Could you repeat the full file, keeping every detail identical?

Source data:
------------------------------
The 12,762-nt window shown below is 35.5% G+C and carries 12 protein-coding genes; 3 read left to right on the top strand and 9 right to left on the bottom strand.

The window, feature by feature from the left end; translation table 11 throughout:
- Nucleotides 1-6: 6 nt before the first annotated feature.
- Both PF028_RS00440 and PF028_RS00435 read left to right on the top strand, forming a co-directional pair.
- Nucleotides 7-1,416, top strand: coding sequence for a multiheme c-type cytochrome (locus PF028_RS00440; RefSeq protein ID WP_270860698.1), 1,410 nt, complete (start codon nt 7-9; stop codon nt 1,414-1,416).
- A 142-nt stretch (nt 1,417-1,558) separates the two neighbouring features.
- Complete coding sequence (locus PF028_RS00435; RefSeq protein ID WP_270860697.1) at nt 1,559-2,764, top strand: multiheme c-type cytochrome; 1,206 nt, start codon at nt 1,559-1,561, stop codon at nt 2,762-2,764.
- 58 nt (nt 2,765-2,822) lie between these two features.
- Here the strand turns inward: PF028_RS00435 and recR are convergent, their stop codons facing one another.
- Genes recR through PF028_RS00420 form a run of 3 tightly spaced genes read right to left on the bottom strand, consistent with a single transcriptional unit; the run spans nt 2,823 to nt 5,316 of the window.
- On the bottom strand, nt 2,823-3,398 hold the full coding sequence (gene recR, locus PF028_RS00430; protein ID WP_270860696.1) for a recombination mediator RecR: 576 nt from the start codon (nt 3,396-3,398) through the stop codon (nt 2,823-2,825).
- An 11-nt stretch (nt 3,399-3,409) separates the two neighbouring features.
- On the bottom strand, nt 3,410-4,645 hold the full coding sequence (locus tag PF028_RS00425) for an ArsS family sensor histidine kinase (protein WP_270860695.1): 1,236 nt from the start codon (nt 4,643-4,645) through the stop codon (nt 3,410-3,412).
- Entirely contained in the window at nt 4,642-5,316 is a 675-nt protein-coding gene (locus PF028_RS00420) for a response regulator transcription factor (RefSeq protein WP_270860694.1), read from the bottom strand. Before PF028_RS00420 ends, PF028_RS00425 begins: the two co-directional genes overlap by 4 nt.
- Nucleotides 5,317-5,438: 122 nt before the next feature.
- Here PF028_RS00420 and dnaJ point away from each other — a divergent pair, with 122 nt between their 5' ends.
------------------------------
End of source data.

The 12,762-nt window shown below is 35.5% G+C and carries 12 protein-coding genes; 3 read left to right on the top strand and 9 right to left on the bottom strand.

The window, feature by feature from the left end; translation table 11 throughout:
- Nucleotides 1-6: 6 nt before the first annotated feature.
- Both PF028_RS00440 and PF028_RS00435 read left to right on the top strand, forming a co-directional pair.
- Nucleotides 7-1,416, top strand: coding sequence for a multiheme c-type cytochrome (locus PF028_RS00440; RefSeq protein ID WP_270860698.1), 1,410 nt, complete (start codon nt 7-9; stop codon nt 1,414-1,416).
- A 142-nt stretch (nt 1,417-1,558) separates the two neighbouring features.
- Complete coding sequence (locus PF028_RS00435; RefSeq protein ID WP_270860697.1) at nt 1,559-2,764, top strand: multiheme c-type cytochrome; 1,206 nt, start codon at nt 1,559-1,561, stop codon at nt 2,762-2,764.
- 58 nt (nt 2,765-2,822) lie between these two features.
- Here the strand turns inward: PF028_RS00435 and recR are convergent, their stop codons facing one another.
- Genes recR through PF028_RS00420 form a run of 3 tightly spaced genes read right to left on the bottom strand, consistent with a single transcriptional unit; the run spans nt 2,823 to nt 5,316 of the window.
- On the bottom strand, nt 2,823-3,398 hold the full coding sequence (gene recR, locus PF028_RS00430; protein ID WP_270860696.1) for a recombination mediator RecR: 576 nt from the start codon (nt 3,396-3,398) through the stop codon (nt 2,823-2,825).
- An 11-nt stretch (nt 3,399-3,409) separates the two neighbouring features.
- On the bottom strand, nt 3,410-4,645 hold the full coding sequence (locus tag PF028_RS00425) for an ArsS family sensor histidine kinase (protein WP_270860695.1): 1,236 nt from the start codon (nt 4,643-4,645) through the stop codon (nt 3,410-3,412).
- Entirely contained in the window at nt 4,642-5,316 is a 675-nt protein-coding gene (locus PF028_RS00420) for a response regulator transcription factor (RefSeq protein WP_270860694.1), read from the bottom strand. Before PF028_RS00420 ends, PF028_RS00425 begins: the two co-directional genes overlap by 4 nt.
- Nucleotides 5,317-5,438: 122 nt before the next feature.
- Here PF028_RS00420 and dnaJ point away from each other — a divergent pair, with 122 nt between their 5' ends.